Solar heating systems installed on California commercial pools will now qualify for the state’s current solar rebate incentive program. Governor Jerry Brown has just signed into law Assembly Bill 2249, an expansion on the Solar Water heating and Efficiency Act of 2007. The Act tasked the California Public Utilities Commission (PUC) with the design and implementation of a program of incentives for solar water heating systems throughout the state. The bill, which had previously excluded swimming pools from eligibility under the program, redefines “solar water heating systems” to include solar pool heating systems at multifamily residential, governmental, educational, and nonprofit facilities.

Sacramento, CA – October 10, 2012 - Aquatherm Industries, U.S. manufacturer of solar pool heaters, applauds the California State Legislature’s successes in the introduction and subsequent passing of a Bill that will qualify commercial pool facilities to earn a rebate for the installation of a solar pool heating system.“Swimming pools at businesses such as hotels, resorts, apartment complexes, homeowners associations, health clubs, camps, water parks, and schools often have no choice but to keep their pools at a comfortable temperature,” says Dave Sizelove, President & CEO of Aquatherm. “This makes commercial pools perfect candidates for solar pool heating systems. Solar can provide a clean, domestic and affordable way to reduce the monthly energy bill for heating these facilities. It’s been said, ‘As California goes, so goes the country.’ We certainly hope that the California program will serve as a roadmap for other States to follow in the future.” Having passed the California State Legislature in early September, Assembly Bill Number 2249 (AB2249) – which will extend eligibility for solar thermal incentives to public and semi-private commercial swimming pool solar heating– has been signed by California Governor Jerry Brown. The California Solar Energy Industry Association (CalSEIA) was instrumental in aiding the state Legislature’s efforts to introduce and pass the bill.As part of the larger California Solar Initiative Thermal program, AB2249 is an amendment to the existing Solar Water Heating and Efficiency Act of 2007. The Act tasked the Public Utilities Commission (PUC) with the design and implementation of a program of incentives for the installation of 200,000 solar water heating systems in homes and businesses throughout the state by 2017.While the exact amount of the rebate has not yet been determined, early estimates among the industry indicate it will be between 35 and 50% of the cost of the system. Since performance of solar thermal systems is measured in British Thermal Units (BTUs), actual rebate figures will be determined by a price per averted therm.Though the Act specifically had excluded solar pool heaters in its definition of eligible solar water heating systems, AB2249 expands the current definition to include “multifamily residential, governmental, educational, and nonprofit solar pool heating systems.” Single-family residential solar pool heating systems will continue to be excluded from the definition, and consequently, the rebate program.According to PK Data – which keeps statistics on the U.S. pool industry – there are over 186,000 heated commercial pools nationwide (approximately 45,000 in California – the most of any state). Of these pools, approximately 39%, or 115,540 are indoor; meaning they must be heated twelve months per year. Most of these pools are heated with fossil fuels such as natural gas, propane, or heat pumps. This increases the U.S. dependence on imported fuels and pollutes the air. Assuming natural gas is used to heat these pools, the annual load of 261 trillion BTU’s is the equivalent CO2 of 6.6 millions of cars on the road per year.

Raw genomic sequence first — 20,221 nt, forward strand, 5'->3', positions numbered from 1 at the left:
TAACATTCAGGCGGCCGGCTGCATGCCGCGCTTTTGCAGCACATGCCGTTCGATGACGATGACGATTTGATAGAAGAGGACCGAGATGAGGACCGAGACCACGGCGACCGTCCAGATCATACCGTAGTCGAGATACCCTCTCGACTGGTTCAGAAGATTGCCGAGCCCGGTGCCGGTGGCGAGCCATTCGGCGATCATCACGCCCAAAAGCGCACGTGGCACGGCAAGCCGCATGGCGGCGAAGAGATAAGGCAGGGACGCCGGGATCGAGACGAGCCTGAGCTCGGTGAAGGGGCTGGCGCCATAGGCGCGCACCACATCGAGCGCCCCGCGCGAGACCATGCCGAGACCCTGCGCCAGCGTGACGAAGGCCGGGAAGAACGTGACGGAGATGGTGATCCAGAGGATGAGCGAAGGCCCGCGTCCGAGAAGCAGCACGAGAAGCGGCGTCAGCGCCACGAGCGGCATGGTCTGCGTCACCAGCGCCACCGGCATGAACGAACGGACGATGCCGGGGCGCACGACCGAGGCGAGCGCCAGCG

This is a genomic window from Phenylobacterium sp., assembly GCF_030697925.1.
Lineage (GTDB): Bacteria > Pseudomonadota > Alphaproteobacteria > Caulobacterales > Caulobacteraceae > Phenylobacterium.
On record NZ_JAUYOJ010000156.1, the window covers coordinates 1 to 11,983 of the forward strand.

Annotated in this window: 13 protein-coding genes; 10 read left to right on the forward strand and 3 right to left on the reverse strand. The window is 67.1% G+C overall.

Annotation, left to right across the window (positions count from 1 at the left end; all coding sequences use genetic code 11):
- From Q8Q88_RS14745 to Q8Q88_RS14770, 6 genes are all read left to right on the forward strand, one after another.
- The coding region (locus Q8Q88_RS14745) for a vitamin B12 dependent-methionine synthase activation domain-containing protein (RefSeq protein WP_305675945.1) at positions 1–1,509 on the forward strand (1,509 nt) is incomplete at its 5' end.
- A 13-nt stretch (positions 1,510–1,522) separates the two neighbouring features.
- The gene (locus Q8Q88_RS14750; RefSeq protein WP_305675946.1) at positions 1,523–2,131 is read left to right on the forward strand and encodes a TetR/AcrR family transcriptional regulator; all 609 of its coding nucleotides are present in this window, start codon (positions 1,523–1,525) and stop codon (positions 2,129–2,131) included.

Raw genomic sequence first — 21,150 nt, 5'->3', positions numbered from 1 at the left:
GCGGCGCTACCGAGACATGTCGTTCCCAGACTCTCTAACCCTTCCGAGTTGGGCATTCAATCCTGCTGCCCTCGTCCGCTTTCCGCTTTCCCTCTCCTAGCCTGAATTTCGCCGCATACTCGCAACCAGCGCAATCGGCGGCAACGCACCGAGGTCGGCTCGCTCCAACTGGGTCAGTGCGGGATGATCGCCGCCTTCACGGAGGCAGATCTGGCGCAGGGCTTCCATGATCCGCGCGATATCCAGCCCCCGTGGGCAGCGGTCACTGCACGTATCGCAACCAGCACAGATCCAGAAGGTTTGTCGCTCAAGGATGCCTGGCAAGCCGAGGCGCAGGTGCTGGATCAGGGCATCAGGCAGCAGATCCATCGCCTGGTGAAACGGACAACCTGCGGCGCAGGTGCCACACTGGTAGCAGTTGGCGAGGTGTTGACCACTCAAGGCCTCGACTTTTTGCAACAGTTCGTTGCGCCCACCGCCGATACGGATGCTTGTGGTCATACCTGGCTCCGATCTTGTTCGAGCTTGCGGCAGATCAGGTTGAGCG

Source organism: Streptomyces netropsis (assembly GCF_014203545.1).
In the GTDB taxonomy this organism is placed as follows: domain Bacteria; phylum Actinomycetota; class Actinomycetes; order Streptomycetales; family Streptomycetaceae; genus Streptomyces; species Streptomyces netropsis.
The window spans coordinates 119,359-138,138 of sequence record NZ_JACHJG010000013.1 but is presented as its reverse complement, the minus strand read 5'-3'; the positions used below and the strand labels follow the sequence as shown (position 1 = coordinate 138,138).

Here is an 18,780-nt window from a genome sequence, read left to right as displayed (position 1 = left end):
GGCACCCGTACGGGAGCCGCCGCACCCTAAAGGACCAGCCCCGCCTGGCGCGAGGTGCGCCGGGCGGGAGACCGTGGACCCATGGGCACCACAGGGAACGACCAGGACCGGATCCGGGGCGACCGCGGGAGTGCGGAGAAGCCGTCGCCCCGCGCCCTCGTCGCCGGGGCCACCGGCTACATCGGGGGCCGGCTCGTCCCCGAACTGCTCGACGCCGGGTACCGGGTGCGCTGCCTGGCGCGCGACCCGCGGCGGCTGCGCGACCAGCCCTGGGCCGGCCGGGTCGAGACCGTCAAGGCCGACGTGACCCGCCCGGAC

Based on the findings of the Legislature, “solar water heating systems represent the largest untapped natural gas saving potential remaining in California. The state is heavily dependent on natural gas, importing more than 80 percent of the natural gas it consumes. Water heating for domestic and industrial use relies almost entirely on natural gas and accounts for a significant percentage of the state’s natural gas consumption. Rising worldwide demand for natural gas and a shrinking supply create rising and unstable prices that can harm California consumers and the economy. Lastly, growing demand for these technologies will create jobs in California as well as promote greater energy independence, protect consumers from rising energy costs, and result in cleaner air.”

Aquatherm Industries is the largest manufacturer of solar pool heating systems in the United States, the only U.S. manufacturer of NSF listed solar pool heaters, and the only U.S. solar collector manufacturer to achieve the ISO 9001:2008 quality standard. Aquatherm manufactures several of the industry’s leading brands of solar pool heating collectors, including the Solar Industries and Ecosun collectors.

Aquatherm’s entire manufacturing process takes place at its 50,000-square foot technology center in Lakewood, NJ – the most modern facility of its kind in the world. For more information on Aquatherm Industries, its products or its dealer network, contact Molly Friar, Aquatherm’s Sales & Marketing Manager at 1-800-535-6307, extension 226.

 

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